Since I try to find native WiFi component (to avoid gateways as much as possible), I’m using TPLink Plug, BroadLink devices (RM, SP) that can work with HomeAssistant without internet access. All the functions are there, except the “native” application control via cloud dialog.

Firewall is opened only to the Server VLAN (where HA is, also a FTP server for images upload from cameras, Plex…), and only the server VLAN can access this VLAN.
The notable exceptions : Cameras still have SMTPs access to outside to notify for their internal motion detection, and all devices have NTP access.

As we have an internal automation system that does lots more than any native application from a manufacturer (let devices from different brand interact to begin with !), I think there’s nothing lost in that approach.

Now I’m looking for motion detection and door/window sensors that are WiFi native…
Haven’t found one so far and I may end with Xiaomi or TPLink gateway.

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If component setup ask for user/pass for server or service that is not local LAN, it phones home.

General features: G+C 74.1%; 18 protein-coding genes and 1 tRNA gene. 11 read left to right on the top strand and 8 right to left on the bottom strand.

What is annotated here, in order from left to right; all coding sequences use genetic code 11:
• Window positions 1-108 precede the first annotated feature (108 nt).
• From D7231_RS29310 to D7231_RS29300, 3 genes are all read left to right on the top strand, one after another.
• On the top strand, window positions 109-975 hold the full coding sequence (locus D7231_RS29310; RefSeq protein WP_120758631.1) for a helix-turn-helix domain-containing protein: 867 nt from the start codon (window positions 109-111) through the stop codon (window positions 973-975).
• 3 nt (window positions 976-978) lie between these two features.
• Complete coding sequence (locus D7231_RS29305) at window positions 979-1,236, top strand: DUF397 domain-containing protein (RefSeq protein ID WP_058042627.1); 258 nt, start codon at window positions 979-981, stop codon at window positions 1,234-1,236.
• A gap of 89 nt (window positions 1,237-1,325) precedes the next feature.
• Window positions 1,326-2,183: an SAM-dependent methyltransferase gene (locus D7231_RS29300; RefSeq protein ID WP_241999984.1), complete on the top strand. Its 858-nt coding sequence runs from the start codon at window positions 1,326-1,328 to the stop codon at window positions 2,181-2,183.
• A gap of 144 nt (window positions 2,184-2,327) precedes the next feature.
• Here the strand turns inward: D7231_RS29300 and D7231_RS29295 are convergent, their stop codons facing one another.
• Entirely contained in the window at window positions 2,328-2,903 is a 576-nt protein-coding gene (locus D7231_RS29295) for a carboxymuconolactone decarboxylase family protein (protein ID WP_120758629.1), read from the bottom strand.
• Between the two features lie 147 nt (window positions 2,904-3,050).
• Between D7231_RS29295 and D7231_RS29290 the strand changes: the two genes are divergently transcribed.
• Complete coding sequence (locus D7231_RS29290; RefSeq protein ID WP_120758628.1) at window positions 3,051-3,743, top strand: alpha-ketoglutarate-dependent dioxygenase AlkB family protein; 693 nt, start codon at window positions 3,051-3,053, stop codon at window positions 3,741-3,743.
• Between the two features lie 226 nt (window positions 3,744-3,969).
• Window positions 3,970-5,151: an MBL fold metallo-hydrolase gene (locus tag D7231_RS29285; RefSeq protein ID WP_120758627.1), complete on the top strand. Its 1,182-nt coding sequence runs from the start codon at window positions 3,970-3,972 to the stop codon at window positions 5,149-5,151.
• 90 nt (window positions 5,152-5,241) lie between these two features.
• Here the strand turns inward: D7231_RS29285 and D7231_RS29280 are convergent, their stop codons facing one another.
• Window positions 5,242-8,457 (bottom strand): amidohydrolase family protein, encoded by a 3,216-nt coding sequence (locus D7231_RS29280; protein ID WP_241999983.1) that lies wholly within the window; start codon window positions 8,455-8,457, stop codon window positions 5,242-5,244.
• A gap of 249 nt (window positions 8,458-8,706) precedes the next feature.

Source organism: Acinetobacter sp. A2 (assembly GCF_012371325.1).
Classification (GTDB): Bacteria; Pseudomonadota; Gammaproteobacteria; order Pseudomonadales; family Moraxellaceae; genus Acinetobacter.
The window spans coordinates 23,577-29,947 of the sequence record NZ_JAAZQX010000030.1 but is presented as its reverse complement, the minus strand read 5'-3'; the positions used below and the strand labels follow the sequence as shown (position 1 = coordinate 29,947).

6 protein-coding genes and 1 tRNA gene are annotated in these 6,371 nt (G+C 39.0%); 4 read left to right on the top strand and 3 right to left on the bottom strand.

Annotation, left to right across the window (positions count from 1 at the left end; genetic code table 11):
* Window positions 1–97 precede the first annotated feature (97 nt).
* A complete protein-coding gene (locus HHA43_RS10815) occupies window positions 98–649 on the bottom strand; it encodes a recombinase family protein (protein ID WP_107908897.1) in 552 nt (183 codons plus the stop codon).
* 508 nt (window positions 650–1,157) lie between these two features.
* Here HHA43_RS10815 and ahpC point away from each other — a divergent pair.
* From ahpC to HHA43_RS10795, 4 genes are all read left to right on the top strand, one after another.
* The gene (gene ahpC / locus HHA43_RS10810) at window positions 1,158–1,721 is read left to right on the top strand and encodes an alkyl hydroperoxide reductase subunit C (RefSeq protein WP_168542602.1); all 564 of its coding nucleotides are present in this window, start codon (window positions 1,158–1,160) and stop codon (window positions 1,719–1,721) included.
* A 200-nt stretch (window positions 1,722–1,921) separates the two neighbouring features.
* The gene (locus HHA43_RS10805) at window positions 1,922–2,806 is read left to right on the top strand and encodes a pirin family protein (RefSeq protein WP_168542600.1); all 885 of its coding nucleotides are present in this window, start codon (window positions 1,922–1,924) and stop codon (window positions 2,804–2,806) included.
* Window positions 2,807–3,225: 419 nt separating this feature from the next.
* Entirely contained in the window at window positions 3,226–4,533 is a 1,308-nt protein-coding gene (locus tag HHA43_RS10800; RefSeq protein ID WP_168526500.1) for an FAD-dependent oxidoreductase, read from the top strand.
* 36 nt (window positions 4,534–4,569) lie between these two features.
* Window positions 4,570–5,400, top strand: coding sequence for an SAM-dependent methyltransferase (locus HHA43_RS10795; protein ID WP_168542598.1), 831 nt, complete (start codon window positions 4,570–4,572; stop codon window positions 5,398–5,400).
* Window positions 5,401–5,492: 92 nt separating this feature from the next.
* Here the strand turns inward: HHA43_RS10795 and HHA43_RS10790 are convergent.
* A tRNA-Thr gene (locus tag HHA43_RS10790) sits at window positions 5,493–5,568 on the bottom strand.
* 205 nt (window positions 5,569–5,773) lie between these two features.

Some wifi devices are OK but as others have said, create vlan and block their access to Internet. Same with wired LAN devices

Use of external service does not mean insecure. You can take this as case by case as some vendor do follow good security practice.

Actually a proper firewall with proper outbound rules to explicitly allow only what you want is the only real way… block everything except what you explicitly want to allow.

Well that goes without saying… but then again, how many HA users actually login to a Linux shell? Or even yet, have access to the ability to manipulate iptables or even any firewall?

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I just set parental control to 24/7 at the same time as setting reserved ip :slight_smile:

If you are worried about security, install PiHole.

If you are using, use this:

Well, they should. If you leave your house (and the ones living in it !) in the “hands” of an automation, you’d better take full precautions that it won’t go out of control !